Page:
There has been an abbey at Flavigny-sur-Ozerain
in Burgundy from the 7th century until the French Revolution.
It is now the site of the Abbey of St. Joseph de Clairval. The
Anis de Flavigny candles now find their home in the remains of
the historic abbey buildings.
The community moved to Flavigny in 1976 having
been founded in 1972 in the Switzerland by Dom Augustin Joly.
The Benedictine community of St. Joseph de Clairval are now settled
into the former Minor Seminary of the historic abbey. It seems
to be a thriving community of some fifty members.
The abbey runs a thriving commercial enterprise,
Traditions Monastiques, devoted to making the monastic life better
known. Amongst the Icons and books are CDs of plainchant including
a number made live at the abbey itself.
This disc, of plainchant for Easter, is a live,
rather unvarnished and homespun recording of the whole community.
The results are disarming and vivid though the recording is far
from perfect. A particular curiosity is the way that some of the
items cut in rather suddenly. This is particularly true of the
first item, Lumen Christi which lasts just 11 seconds.
The recording has a good atmosphere, giving a strong
impression of the acoustic in which the choir sings; this is always
important on a disc like this. The results are attractive and
The recording mixes plainchant sung by the entire
community - usually with discreet organ support. The more complex
chants are sung just by the schola - the smaller group of monks
responsible for the chant. No indication is given as to the
relative size of these groups and the CD booklet fails to elucidate
which groups sing when. In fact, considering that the CD is
intended to enlighten, the booklet is relatively uninformative.
There is some detail about what is happening in the service,
but not quite enough.
The disc is divided into two parts, the first covering
music from the Easter Vigil Mass and the second from the Easter
Day mass. The second item is perhaps the most distinctive. It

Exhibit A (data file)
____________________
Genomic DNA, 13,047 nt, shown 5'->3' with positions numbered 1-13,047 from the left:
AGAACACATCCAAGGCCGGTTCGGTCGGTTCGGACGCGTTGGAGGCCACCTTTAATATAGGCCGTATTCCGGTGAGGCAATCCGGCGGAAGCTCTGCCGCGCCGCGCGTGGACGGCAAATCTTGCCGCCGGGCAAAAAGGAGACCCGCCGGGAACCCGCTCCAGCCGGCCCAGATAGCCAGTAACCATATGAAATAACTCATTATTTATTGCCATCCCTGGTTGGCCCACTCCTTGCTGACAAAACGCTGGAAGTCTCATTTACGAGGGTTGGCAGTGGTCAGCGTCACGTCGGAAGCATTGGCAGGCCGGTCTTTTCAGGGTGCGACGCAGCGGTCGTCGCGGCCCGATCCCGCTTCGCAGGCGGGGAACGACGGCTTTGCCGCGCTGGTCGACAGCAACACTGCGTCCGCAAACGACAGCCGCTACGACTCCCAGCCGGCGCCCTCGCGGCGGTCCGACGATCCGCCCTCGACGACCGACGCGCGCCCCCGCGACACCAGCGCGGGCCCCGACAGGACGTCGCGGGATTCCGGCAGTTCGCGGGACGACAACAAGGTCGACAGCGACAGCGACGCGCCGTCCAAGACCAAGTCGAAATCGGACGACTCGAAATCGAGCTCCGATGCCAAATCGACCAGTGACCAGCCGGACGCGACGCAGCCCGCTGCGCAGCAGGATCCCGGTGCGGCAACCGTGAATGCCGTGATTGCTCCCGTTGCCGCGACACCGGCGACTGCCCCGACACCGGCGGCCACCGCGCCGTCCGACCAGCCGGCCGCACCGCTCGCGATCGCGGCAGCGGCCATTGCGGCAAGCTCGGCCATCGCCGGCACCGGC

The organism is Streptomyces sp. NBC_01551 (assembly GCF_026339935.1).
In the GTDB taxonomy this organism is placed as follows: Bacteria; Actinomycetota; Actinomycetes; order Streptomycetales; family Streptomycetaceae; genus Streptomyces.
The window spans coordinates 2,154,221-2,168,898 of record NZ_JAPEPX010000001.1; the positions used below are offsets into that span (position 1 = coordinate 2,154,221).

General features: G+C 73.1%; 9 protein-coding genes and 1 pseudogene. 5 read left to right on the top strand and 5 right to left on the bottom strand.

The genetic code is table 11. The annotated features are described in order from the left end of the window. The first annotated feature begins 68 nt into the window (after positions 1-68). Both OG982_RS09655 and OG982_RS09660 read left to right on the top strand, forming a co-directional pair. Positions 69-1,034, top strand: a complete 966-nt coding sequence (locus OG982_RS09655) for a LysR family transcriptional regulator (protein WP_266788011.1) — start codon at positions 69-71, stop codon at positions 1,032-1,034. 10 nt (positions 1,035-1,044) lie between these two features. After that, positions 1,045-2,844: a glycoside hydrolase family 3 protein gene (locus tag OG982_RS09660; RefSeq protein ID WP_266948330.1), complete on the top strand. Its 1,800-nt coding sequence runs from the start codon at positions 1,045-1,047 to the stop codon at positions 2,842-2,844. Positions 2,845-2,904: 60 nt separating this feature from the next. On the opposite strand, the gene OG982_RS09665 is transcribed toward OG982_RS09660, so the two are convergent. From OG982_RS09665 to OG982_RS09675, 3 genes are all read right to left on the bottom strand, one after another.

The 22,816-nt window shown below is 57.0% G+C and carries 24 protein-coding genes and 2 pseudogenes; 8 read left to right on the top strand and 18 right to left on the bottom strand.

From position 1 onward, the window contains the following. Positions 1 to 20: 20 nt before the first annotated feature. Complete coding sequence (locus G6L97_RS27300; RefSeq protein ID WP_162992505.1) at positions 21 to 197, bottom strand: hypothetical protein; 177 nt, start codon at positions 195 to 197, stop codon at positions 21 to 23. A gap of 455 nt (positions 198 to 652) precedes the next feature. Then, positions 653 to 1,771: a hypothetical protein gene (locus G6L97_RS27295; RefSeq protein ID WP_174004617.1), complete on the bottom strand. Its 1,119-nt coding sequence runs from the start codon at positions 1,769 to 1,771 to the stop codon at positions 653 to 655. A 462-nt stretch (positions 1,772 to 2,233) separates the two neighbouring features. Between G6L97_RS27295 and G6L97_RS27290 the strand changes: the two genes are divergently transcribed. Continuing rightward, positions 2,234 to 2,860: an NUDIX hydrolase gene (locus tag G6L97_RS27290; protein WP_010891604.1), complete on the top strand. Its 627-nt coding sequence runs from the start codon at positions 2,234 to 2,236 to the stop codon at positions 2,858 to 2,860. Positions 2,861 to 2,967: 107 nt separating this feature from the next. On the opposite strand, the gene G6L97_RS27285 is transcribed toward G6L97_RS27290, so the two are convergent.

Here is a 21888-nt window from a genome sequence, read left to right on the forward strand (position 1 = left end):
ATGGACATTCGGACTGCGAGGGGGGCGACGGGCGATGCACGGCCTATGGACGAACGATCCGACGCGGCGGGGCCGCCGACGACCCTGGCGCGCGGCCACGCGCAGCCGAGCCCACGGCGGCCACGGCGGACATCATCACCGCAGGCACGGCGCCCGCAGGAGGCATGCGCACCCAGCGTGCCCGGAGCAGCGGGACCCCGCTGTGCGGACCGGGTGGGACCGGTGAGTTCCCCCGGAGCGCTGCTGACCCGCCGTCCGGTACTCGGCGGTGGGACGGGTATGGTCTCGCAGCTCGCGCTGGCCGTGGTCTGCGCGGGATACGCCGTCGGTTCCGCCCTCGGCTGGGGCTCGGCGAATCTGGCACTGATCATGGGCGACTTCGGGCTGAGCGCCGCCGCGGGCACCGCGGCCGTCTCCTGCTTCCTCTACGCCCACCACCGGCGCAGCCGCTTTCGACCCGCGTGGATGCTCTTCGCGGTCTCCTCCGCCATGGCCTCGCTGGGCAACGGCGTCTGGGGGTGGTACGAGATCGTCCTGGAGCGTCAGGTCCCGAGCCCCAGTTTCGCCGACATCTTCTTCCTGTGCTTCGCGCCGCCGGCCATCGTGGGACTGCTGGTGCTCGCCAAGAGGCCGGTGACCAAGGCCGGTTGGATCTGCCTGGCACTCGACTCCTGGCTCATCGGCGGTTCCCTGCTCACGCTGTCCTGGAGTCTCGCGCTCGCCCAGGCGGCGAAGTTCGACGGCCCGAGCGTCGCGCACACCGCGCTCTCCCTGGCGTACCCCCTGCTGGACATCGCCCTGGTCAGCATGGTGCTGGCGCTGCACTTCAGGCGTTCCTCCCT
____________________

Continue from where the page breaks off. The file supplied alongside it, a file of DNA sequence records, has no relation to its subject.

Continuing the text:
is the Exultet - a long (11 minutes) solemn proclamation
of Easter sung by a single voice. The unnamed cantor has a pleasant
and expressive voice. The remainder of the chant from the Vigil
Mass covers the Gloria, excerpts from the reading from Genesis,
plus the Offertorium and Communio.
The music from the Easter Day mass includes the
lovely hymn Salve Festa Dies, plus the Introit, Kyrie,
Graduale, Alleluia, Sequentia – Victimae Paschale, Offertorium
Sanctus, Agnus Dei and Communion.
The CD booklet contains only a listing of the items
sung and a short introduction to the chant. I could discover no
recording date. The disc is available on-line from the abbey’s
web site (see link above). Another thing to beware of is that
the disc has only two tracks, one for the plainchant from the
Vigil mass and another for the plainchant from the Easter Day
mass. This is most definitely a disadvantage to those listeners
who want to explore in more detail the various sections of the
mass and vespers.
The whole disc has a suitably meditative atmosphere,
whilst preserving a very real feeling of being in a living community;
it is certainly not a plastically packaged product. This warts
and all feeling will not appeal to everyone but I loved the disc.
If you want to experience chant as sung in a real Benedictine
community then do try this.